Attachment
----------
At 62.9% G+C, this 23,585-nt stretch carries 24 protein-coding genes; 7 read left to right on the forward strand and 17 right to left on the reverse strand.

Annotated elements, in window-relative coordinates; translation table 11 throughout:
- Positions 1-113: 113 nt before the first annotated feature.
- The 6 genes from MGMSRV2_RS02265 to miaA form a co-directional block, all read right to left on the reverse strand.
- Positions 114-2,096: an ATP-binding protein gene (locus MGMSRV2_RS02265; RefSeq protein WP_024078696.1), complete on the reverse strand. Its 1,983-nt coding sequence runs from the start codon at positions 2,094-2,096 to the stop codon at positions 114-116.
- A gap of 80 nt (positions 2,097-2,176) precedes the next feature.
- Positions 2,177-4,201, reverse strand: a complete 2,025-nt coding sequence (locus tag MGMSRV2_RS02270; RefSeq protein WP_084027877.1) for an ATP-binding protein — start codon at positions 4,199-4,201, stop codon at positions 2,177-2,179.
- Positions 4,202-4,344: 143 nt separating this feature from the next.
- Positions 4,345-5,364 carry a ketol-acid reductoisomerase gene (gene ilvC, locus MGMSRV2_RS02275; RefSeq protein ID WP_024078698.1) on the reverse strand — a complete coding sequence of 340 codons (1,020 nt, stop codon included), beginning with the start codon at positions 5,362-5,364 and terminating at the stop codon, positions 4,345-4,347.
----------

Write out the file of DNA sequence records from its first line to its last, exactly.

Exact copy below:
At 62.9% G+C, this 23,585-nt stretch carries 24 protein-coding genes; 7 read left to right on the forward strand and 17 right to left on the reverse strand.

Annotated elements, in window-relative coordinates; translation table 11 throughout:
- Positions 1-113: 113 nt before the first annotated feature.
- The 6 genes from MGMSRV2_RS02265 to miaA form a co-directional block, all read right to left on the reverse strand.
- Positions 114-2,096: an ATP-binding protein gene (locus MGMSRV2_RS02265; RefSeq protein WP_024078696.1), complete on the reverse strand. Its 1,983-nt coding sequence runs from the start codon at positions 2,094-2,096 to the stop codon at positions 114-116.
- A gap of 80 nt (positions 2,097-2,176) precedes the next feature.
- Positions 2,177-4,201, reverse strand: a complete 2,025-nt coding sequence (locus tag MGMSRV2_RS02270; RefSeq protein WP_084027877.1) for an ATP-binding protein — start codon at positions 4,199-4,201, stop codon at positions 2,177-2,179.
- Positions 4,202-4,344: 143 nt separating this feature from the next.
- Positions 4,345-5,364 carry a ketol-acid reductoisomerase gene (gene ilvC, locus MGMSRV2_RS02275; RefSeq protein ID WP_024078698.1) on the reverse strand — a complete coding sequence of 340 codons (1,020 nt, stop codon included), beginning with the start codon at positions 5,362-5,364 and terminating at the stop codon, positions 4,345-4,347.